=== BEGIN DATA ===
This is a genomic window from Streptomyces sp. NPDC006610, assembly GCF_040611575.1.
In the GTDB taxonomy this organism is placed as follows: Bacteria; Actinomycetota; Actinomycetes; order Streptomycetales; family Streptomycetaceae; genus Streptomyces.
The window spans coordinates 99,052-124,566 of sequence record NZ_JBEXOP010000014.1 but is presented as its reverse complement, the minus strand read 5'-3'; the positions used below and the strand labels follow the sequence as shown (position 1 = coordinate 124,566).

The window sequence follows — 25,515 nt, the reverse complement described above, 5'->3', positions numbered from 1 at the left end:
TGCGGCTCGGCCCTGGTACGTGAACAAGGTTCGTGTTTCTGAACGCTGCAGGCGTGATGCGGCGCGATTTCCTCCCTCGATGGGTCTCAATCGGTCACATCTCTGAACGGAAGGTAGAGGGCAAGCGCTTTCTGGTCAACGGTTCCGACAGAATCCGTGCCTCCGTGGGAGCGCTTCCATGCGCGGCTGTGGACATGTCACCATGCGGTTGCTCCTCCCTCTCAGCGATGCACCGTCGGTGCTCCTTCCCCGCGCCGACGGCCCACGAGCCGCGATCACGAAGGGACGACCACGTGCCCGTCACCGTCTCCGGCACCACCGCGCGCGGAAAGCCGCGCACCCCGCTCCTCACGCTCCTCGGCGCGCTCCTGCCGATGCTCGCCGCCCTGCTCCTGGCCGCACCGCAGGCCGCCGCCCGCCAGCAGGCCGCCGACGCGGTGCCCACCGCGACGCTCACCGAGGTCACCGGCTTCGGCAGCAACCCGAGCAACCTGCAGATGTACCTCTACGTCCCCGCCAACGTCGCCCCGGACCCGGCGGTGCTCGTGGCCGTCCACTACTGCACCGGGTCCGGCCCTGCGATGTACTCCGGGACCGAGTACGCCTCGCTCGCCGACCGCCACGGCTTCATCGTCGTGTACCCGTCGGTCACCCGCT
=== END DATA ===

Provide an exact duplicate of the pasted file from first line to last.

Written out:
This is a genomic window from Streptomyces sp. NPDC006610, assembly GCF_040611575.1.
In the GTDB taxonomy this organism is placed as follows: Bacteria; Actinomycetota; Actinomycetes; order Streptomycetales; family Streptomycetaceae; genus Streptomyces.
The window spans coordinates 99,052-124,566 of sequence record NZ_JBEXOP010000014.1 but is presented as its reverse complement, the minus strand read 5'-3'; the positions used below and the strand labels follow the sequence as shown (position 1 = coordinate 124,566).

The window sequence follows — 25,515 nt, the reverse complement described above, 5'->3', positions numbered from 1 at the left end:
TGCGGCTCGGCCCTGGTACGTGAACAAGGTTCGTGTTTCTGAACGCTGCAGGCGTGATGCGGCGCGATTTCCTCCCTCGATGGGTCTCAATCGGTCACATCTCTGAACGGAAGGTAGAGGGCAAGCGCTTTCTGGTCAACGGTTCCGACAGAATCCGTGCCTCCGTGGGAGCGCTTCCATGCGCGGCTGTGGACATGTCACCATGCGGTTGCTCCTCCCTCTCAGCGATGCACCGTCGGTGCTCCTTCCCCGCGCCGACGGCCCACGAGCCGCGATCACGAAGGGACGACCACGTGCCCGTCACCGTCTCCGGCACCACCGCGCGCGGAAAGCCGCGCACCCCGCTCCTCACGCTCCTCGGCGCGCTCCTGCCGATGCTCGCCGCCCTGCTCCTGGCCGCACCGCAGGCCGCCGCCCGCCAGCAGGCCGCCGACGCGGTGCCCACCGCGACGCTCACCGAGGTCACCGGCTTCGGCAGCAACCCGAGCAACCTGCAGATGTACCTCTACGTCCCCGCCAACGTCGCCCCGGACCCGGCGGTGCTCGTGGCCGTCCACTACTGCACCGGGTCCGGCCCTGCGATGTACTCCGGGACCGAGTACGCCTCGCTCGCCGACCGCCACGGCTTCATCGTCGTGTACCCGTCGGTCACCCGCT